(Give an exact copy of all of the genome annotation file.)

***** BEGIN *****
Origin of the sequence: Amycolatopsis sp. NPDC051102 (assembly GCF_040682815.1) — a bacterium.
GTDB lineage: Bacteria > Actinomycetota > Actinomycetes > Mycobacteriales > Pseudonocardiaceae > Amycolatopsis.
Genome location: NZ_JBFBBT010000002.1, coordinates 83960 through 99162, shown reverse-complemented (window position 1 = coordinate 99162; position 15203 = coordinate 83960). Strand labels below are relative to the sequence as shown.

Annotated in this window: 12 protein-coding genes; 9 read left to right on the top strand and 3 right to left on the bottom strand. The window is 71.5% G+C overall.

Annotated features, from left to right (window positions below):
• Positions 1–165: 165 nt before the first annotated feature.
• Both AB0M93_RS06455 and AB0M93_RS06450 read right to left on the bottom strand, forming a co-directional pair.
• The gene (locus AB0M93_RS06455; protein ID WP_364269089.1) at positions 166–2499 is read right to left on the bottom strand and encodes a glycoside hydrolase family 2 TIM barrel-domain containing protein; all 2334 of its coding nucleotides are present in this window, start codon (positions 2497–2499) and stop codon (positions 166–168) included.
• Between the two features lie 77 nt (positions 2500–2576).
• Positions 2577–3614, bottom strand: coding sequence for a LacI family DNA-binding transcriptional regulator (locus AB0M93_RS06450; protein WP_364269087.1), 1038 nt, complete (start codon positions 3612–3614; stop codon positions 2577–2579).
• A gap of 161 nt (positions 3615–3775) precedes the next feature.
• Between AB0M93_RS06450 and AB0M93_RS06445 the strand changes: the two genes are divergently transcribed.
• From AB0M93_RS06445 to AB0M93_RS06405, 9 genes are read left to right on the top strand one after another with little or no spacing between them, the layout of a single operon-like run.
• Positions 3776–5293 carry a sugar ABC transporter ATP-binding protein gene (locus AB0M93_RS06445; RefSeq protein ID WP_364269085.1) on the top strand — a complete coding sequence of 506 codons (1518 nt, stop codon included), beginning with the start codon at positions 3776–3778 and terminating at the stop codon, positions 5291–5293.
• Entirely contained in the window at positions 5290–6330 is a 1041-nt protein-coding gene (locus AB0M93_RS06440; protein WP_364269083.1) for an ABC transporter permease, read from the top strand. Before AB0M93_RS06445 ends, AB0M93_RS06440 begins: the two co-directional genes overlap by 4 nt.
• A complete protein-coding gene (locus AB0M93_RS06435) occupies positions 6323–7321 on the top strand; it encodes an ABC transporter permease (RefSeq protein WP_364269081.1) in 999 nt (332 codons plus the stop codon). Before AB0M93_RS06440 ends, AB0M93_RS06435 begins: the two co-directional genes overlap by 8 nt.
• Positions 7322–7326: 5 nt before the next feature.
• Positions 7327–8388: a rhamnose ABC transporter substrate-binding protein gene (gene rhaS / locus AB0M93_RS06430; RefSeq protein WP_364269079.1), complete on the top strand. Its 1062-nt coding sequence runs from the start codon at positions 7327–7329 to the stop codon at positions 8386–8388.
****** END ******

Origin of the sequence: Amycolatopsis sp. NPDC051102 (assembly GCF_040682815.1) — a bacterium.
GTDB lineage: Bacteria > Actinomycetota > Actinomycetes > Mycobacteriales > Pseudonocardiaceae > Amycolatopsis.
Genome location: NZ_JBFBBT010000002.1, coordinates 83960 through 99162, shown reverse-complemented (window position 1 = coordinate 99162; position 15203 = coordinate 83960). Strand labels below are relative to the sequence as shown.

Annotated in this window: 12 protein-coding genes; 9 read left to right on the top strand and 3 right to left on the bottom strand. The window is 71.5% G+C overall.

Annotated features, from left to right (window positions below):
• Positions 1–165: 165 nt before the first annotated feature.
• Both AB0M93_RS06455 and AB0M93_RS06450 read right to left on the bottom strand, forming a co-directional pair.
• The gene (locus AB0M93_RS06455; protein ID WP_364269089.1) at positions 166–2499 is read right to left on the bottom strand and encodes a glycoside hydrolase family 2 TIM barrel-domain containing protein; all 2334 of its coding nucleotides are present in this window, start codon (positions 2497–2499) and stop codon (positions 166–168) included.
• Between the two features lie 77 nt (positions 2500–2576).
• Positions 2577–3614, bottom strand: coding sequence for a LacI family DNA-binding transcriptional regulator (locus AB0M93_RS06450; protein WP_364269087.1), 1038 nt, complete (start codon positions 3612–3614; stop codon positions 2577–2579).
• A gap of 161 nt (positions 3615–3775) precedes the next feature.
• Between AB0M93_RS06450 and AB0M93_RS06445 the strand changes: the two genes are divergently transcribed.
• From AB0M93_RS06445 to AB0M93_RS06405, 9 genes are read left to right on the top strand one after another with little or no spacing between them, the layout of a single operon-like run.
• Positions 3776–5293 carry a sugar ABC transporter ATP-binding protein gene (locus AB0M93_RS06445; RefSeq protein ID WP_364269085.1) on the top strand — a complete coding sequence of 506 codons (1518 nt, stop codon included), beginning with the start codon at positions 3776–3778 and terminating at the stop codon, positions 5291–5293.
• Entirely contained in the window at positions 5290–6330 is a 1041-nt protein-coding gene (locus AB0M93_RS06440; protein WP_364269083.1) for an ABC transporter permease, read from the top strand. Before AB0M93_RS06445 ends, AB0M93_RS06440 begins: the two co-directional genes overlap by 4 nt.
• A complete protein-coding gene (locus AB0M93_RS06435) occupies positions 6323–7321 on the top strand; it encodes an ABC transporter permease (RefSeq protein WP_364269081.1) in 999 nt (332 codons plus the stop codon). Before AB0M93_RS06440 ends, AB0M93_RS06435 begins: the two co-directional genes overlap by 8 nt.
• Positions 7322–7326: 5 nt before the next feature.
• Positions 7327–8388: a rhamnose ABC transporter substrate-binding protein gene (gene rhaS / locus AB0M93_RS06430; RefSeq protein WP_364269079.1), complete on the top strand. Its 1062-nt coding sequence runs from the start codon at positions 7327–7329 to the stop codon at positions 8386–8388.